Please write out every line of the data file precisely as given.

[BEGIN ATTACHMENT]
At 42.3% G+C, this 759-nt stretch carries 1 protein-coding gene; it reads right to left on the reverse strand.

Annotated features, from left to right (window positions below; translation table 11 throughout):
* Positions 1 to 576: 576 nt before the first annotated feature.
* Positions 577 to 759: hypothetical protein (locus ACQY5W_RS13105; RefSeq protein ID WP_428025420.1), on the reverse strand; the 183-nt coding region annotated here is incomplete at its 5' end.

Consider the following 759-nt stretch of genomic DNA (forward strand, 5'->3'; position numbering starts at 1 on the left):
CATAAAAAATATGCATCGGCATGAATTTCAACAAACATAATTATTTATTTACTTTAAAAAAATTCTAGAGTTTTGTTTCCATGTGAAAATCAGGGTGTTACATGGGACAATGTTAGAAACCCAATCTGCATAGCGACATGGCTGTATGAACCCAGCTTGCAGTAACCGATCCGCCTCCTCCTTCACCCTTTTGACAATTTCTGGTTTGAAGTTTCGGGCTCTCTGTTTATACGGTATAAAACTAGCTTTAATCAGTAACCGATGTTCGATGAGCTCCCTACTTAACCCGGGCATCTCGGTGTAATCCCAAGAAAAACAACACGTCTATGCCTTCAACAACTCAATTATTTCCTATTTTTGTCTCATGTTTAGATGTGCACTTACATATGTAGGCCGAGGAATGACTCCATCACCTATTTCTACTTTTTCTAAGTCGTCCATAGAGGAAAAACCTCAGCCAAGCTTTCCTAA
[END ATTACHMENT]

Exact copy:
At 42.3% G+C, this 759-nt stretch carries 1 protein-coding gene; it reads right to left on the reverse strand.

Annotated features, from left to right (window positions below; translation table 11 throughout):
* Positions 1 to 576: 576 nt before the first annotated feature.
* Positions 577 to 759: hypothetical protein (locus ACQY5W_RS13105; RefSeq protein ID WP_428025420.1), on the reverse strand; the 183-nt coding region annotated here is incomplete at its 5' end.

Consider the following 759-nt stretch of genomic DNA (forward strand, 5'->3'; position numbering starts at 1 on the left):
CATAAAAAATATGCATCGGCATGAATTTCAACAAACATAATTATTTATTTACTTTAAAAAAATTCTAGAGTTTTGTTTCCATGTGAAAATCAGGGTGTTACATGGGACAATGTTAGAAACCCAATCTGCATAGCGACATGGCTGTATGAACCCAGCTTGCAGTAACCGATCCGCCTCCTCCTTCACCCTTTTGACAATTTCTGGTTTGAAGTTTCGGGCTCTCTGTTTATACGGTATAAAACTAGCTTTAATCAGTAACCGATGTTCGATGAGCTCCCTACTTAACCCGGGCATCTCGGTGTAATCCCAAGAAAAACAACACGTCTATGCCTTCAACAACTCAATTATTTCCTATTTTTGTCTCATGTTTAGATGTGCACTTACATATGTAGGCCGAGGAATGACTCCATCACCTATTTCTACTTTTTCTAAGTCGTCCATAGAGGAAAAACCTCAGCCAAGCTTTCCTAA